Quantifying the greenhouse gas balance of agriculture to support the net zero transition

Dr Richard Grayson (School of Geography), Prof. P. Chapman (School of Geography) & Dr Ross Morrison (Centre for Ecology and Hydrology)

Project Summary

The UK Government are committed to decarbonising all sectors of the UK economy to meet the target of net zero greenhouse gas (GHG) emissions by 2050. Emissions from the agricultural sector accounted for 11% (55 MtCO2e) of UK GHG emissions in 2019, mainly stemming from livestock, agricultural soils, and farm machinery. Thus, emissions reductions from agriculture have the potential to make significant contributions to the UK Net Zero ambition, as well as the potential for negative GHG emissions through capturing and storing (sequestering) more carbon in agricultural soils and vegetation; increasingly referred to as carbon farming. It is anticipated that by 2030, 75% of farms in England will engage in low carbon farming practices, increasing to 85% by 2035. At the same time, each devolved nation of the UK is developing post-Brexit national agri-environment schemes (e.g., Environmental Land Management schemes, ELMs, in England) that prioritise the delivery of public goods. This will see farming and the countryside contributing significantly to environmental goals, including addressing climate change.

Intensive agriculture has led to soil degradation, especially a reduction in soil organic matter content and the amount of carbon stored in soils. This has resulted in declining soil health and negative impacts on agricultural output. Regenerative agriculture is gaining traction as a means to reduce and/or reverse the past environmental impacts of farming through renewed sequestration of carbon in soils, improvements in soil health and fertility, and reductions in GHG emissions to the atmosphere. Regenerative farming practices that have been shown to enhance carbon storage in agricultural systems include: minimal or zero tillage, cover cropping, addition of organic amendments, diversity of plant species, and the reintroduction of livestock in crop rotations (mixed farming), amongst others. However, the rate of carbon sequestration is dependent on soil texture, soil drainage characteristics, climate and length of time since regenerative farming practices were adopted.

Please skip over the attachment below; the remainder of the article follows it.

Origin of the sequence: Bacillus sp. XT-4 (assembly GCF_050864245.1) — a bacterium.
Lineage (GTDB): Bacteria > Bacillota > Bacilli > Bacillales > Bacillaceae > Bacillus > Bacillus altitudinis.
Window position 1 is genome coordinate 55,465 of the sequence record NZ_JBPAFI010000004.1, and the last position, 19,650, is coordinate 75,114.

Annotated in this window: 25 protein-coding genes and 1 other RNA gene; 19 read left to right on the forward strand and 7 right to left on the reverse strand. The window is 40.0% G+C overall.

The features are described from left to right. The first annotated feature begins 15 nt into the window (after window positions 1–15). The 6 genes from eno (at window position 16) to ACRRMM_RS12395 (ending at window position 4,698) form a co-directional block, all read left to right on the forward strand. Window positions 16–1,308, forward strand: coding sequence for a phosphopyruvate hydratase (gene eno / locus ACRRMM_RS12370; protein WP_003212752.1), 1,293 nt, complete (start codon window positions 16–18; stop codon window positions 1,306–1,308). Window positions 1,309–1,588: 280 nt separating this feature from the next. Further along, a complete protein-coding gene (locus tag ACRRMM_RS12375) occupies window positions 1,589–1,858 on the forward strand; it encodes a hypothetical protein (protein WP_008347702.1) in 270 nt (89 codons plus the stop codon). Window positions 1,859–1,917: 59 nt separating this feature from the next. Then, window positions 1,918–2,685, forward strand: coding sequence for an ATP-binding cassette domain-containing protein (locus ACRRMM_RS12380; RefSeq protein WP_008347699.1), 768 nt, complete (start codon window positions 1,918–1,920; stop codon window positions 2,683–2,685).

Eddy covariance flux tower in a wheat field

Despite the UK government’s commitment to reducing agricultural GHG emissions and push to encouraging carbon farming practices/regenerative agriculture, there remains a major lack of evidence on GHG fluxes in agriculture. Very few studies have deployed Eddy Covariance to measure field scale GHG fluxes in agricultural systems, and none have compared conventional and regenerative agricultural management practices. As such, there is a real need to better understand the role of different agricultural practices on GHG fluxes and C sequestration across the diversity of agricultural systems in the UK.


Automated soil flux chambers in a field of wheat

Aims and Objectives

This project offers an exciting opportunity to make a significant contribution to the UK transition towards sustainable agriculture and net zero. Building on work from the past three years, the project will exploit long term Eddy Covariance measurements and automatic chamber experiments to better understand the spatial and temporal variability in GHG fluxes within arable, grassland and outdoor pig systems, and to explore how changes in land management and climatic forcing control these fluxes.

Depending on your particular research interests, the studentship could address a combination of the following objectives:

I. Quantify Land-Air fluxes of water, carbon and nitrogen using Eddy Covariance flux towers and automatic chambers from different agroecosystems.

II. Determine the net ecosystem carbon and water balance of common UK agricultural crops

III. Investigate the impact of regenerative agricultural practices on GHG fluxes and carbon sequestration

IV. Explore the biological and physical processes that drive variability in agricultural GHG fluxes over space and time.


The student will work under the supervision of Dr Richard Grayson and Professor Pippa Chapman within the Faculty of Environment, University of Leeds, plus Dr Ross Morrison at the Centre for Ecology and Hydrology (CEH), who have expertise in all aspects of the project. Fieldwork will be conducted in the UK, and the findings will be of international relevance. The student will have access to excellent training and field and laboratory resources at the University of Leeds and CEH. This includes three Eddy Covariance (EC) flux towers located the University of Leeds Research Farm which focus on observing land-atmosphere fluxes of carbon dioxide (CO2) and water vapour (evapotranspiration). CEH also operate a wider network of Eddy Covariance (EC) flux towers some of which measure other trace GHG gas fluxes such as methane (CH4) and nitrous oxide (N2O). The student will also have access to a soil GHG flux chamber system with an analyser that is capable of measuring CO2 CH4, N2O and H2O and a mobile gas analyser capable of measuring CO2, CH4 and H2O

The successful candidate will develop a range of research skills, including experimental design, field sampling, statistical analysis and data interpretation, modelling, academic writing skills and giving presentations. Training will be provided in field/laboratory health and safety procedures and the use of field and analytical equipment.